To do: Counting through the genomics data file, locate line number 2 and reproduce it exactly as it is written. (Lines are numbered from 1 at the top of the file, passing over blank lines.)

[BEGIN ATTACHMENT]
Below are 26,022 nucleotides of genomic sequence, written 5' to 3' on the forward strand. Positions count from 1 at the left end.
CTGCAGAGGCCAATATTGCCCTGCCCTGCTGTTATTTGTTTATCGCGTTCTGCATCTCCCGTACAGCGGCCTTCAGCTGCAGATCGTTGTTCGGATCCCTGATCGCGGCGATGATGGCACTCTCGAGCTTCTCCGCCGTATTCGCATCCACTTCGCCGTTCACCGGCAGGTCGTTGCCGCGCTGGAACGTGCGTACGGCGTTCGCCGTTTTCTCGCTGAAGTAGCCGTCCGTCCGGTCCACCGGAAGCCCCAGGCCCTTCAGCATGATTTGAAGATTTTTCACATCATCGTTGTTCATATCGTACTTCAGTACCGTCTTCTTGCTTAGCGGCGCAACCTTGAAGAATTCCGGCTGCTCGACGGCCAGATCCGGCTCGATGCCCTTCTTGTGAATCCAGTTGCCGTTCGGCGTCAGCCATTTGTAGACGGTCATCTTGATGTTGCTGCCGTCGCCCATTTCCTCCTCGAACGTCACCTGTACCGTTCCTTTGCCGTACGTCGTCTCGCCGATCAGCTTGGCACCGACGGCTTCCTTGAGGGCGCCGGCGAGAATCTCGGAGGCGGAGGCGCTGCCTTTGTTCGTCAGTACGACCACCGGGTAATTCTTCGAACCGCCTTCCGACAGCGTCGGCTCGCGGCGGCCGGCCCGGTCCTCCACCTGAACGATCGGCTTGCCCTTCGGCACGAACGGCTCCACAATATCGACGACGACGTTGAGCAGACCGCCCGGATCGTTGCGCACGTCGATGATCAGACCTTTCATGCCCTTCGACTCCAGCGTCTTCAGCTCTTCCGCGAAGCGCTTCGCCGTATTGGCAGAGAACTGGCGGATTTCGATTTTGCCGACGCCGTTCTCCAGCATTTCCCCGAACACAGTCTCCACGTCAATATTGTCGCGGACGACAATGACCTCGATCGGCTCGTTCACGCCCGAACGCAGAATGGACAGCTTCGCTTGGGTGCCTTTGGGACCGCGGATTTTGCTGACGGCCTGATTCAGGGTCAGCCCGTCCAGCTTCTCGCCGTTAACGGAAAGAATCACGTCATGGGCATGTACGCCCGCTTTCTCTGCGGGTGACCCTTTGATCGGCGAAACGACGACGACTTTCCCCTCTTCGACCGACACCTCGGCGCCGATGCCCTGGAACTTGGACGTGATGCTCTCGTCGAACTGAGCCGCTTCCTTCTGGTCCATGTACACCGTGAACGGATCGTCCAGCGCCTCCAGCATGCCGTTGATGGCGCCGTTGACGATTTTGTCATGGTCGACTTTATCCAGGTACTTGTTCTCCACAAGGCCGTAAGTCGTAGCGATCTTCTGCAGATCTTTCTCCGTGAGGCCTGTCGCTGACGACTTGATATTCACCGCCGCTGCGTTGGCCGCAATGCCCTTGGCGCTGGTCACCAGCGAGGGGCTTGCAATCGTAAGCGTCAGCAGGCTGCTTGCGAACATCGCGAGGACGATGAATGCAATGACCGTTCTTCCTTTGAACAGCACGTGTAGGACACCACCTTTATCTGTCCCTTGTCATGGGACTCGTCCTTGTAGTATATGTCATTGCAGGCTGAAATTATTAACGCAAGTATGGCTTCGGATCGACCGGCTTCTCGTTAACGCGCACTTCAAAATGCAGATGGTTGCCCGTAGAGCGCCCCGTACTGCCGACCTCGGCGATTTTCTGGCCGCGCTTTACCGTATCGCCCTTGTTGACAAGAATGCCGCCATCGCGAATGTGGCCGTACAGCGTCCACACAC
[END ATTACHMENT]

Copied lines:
CTGCAGAGGCCAATATTGCCCTGCCCTGCTGTTATTTGTTTATCGCGTTCTGCATCTCCCGTACAGCGGCCTTCAGCTGCAGATCGTTGTTCGGATCCCTGATCGCGGCGATGATGGCACTCTCGAGCTTCTCCGCCGTATTCGCATCCACTTCGCCGTTCACCGGCAGGTCGTTGCCGCGCTGGAACGTGCGTACGGCGTTCGCCGTTTTCTCGCTGAAGTAGCCGTCCGTCCGGTCCACCGGAAGCCCCAGGCCCTTCAGCATGATTTGAAGATTTTTCACATCATCGTTGTTCATATCGTACTTCAGTACCGTCTTCTTGCTTAGCGGCGCAACCTTGAAGAATTCCGGCTGCTCGACGGCCAGATCCGGCTCGATGCCCTTCTTGTGAATCCAGTTGCCGTTCGGCGTCAGCCATTTGTAGACGGTCATCTTGATGTTGCTGCCGTCGCCCATTTCCTCCTCGAACGTCACCTGTACCGTTCCTTTGCCGTACGTCGTCTCGCCGATCAGCTTGGCACCGACGGCTTCCTTGAGGGCGCCGGCGAGAATCTCGGAGGCGGAGGCGCTGCCTTTGTTCGTCAGTACGACCACCGGGTAATTCTTCGAACCGCCTTCCGACAGCGTCGGCTCGCGGCGGCCGGCCCGGTCCTCCACCTGAACGATCGGCTTGCCCTTCGGCACGAACGGCTCCACAATATCGACGACGACGTTGAGCAGACCGCCCGGATCGTTGCGCACGTCGATGATCAGACCTTTCATGCCCTTCGACTCCAGCGTCTTCAGCTCTTCCGCGAAGCGCTTCGCCGTATTGGCAGAGAACTGGCGGATTTCGATTTTGCCGACGCCGTTCTCCAGCATTTCCCCGAACACAGTCTCCACGTCAATATTGTCGCGGACGACAATGACCTCGATCGGCTCGTTCACGCCCGAACGCAGAATGGACAGCTTCGCTTGGGTGCCTTTGGGACCGCGGATTTTGCTGACGGCCTGATTCAGGGTCAGCCCGTCCAGCTTCTCGCCGTTAACGGAAAGAATCACGTCATGGGCATGTACGCCCGCTTTCTCTGCGGGTGACCCTTTGATCGGCGAAACGACGACGACTTTCCCCTCTTCGACCGACACCTCGGCGCCGATGCCCTGGAACTTGGACGTGATGCTCTCGTCGAACTGAGCCGCTTCCTTCTGGTCCATGTACACCGTGAACGGATCGTCCAGCGCCTCCAGCATGCCGTTGATGGCGCCGTTGACGATTTTGTCATGGTCGACTTTATCCAGGTACTTGTTCTCCACAAGGCCGTAAGTCGTAGCGATCTTCTGCAGATCTTTCTCCGTGAGGCCTGTCGCTGACGACTTGATATTCACCGCCGCTGCGTTGGCCGCAATGCCCTTGGCGCTGGTCACCAGCGAGGGGCTTGCAATCGTAAGCGTCAGCAGGCTGCTTGCGAACATCGCGAGGACGATGAATGCAATGACCGTTCTTCCTTTGAACAGCACGTGTAGGACACCACCTTTATCTGTCCCTTGTCATGGGACTCGTCCTTGTAGTATATGTCATTGCAGGCTGAAATTATTAACGCAAGTATGGCTTCGGATCGACCGGCTTCTCGTTAACGCGCACTTCAAAATGCAGATGGTTGCCCGTAGAGCGCCCCGTACTGCCGACCTCGGCGATTTTCTGGCCGCGCTTTACCGTATCGCCCTTGTTGACAAGAATGCCGCCATCGCGAATGTGGCCGTACAGCGTCCACACAC